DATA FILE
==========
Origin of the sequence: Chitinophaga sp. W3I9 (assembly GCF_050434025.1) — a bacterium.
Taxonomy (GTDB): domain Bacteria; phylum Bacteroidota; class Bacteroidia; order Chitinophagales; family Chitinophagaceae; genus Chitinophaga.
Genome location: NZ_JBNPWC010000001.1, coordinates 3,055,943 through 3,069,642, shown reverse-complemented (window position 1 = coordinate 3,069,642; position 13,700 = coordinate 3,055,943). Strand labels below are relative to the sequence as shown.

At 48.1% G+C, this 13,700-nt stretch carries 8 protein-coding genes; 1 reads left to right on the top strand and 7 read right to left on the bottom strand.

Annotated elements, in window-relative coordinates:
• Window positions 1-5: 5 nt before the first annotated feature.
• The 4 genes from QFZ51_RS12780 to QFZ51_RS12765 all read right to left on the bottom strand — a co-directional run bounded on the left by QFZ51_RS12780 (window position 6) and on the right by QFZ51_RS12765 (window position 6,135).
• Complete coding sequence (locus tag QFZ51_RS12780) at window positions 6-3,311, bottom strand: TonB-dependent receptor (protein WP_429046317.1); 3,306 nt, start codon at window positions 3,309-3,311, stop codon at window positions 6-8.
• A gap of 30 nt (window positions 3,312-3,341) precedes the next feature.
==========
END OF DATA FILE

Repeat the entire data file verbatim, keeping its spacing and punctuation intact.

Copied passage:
Origin of the sequence: Chitinophaga sp. W3I9 (assembly GCF_050434025.1) — a bacterium.
Taxonomy (GTDB): domain Bacteria; phylum Bacteroidota; class Bacteroidia; order Chitinophagales; family Chitinophagaceae; genus Chitinophaga.
Genome location: NZ_JBNPWC010000001.1, coordinates 3,055,943 through 3,069,642, shown reverse-complemented (window position 1 = coordinate 3,069,642; position 13,700 = coordinate 3,055,943). Strand labels below are relative to the sequence as shown.

At 48.1% G+C, this 13,700-nt stretch carries 8 protein-coding genes; 1 reads left to right on the top strand and 7 read right to left on the bottom strand.

Annotated elements, in window-relative coordinates:
• Window positions 1-5: 5 nt before the first annotated feature.
• The 4 genes from QFZ51_RS12780 to QFZ51_RS12765 all read right to left on the bottom strand — a co-directional run bounded on the left by QFZ51_RS12780 (window position 6) and on the right by QFZ51_RS12765 (window position 6,135).
• Complete coding sequence (locus tag QFZ51_RS12780) at window positions 6-3,311, bottom strand: TonB-dependent receptor (protein WP_429046317.1); 3,306 nt, start codon at window positions 3,309-3,311, stop codon at window positions 6-8.
• A gap of 30 nt (window positions 3,312-3,341) precedes the next feature.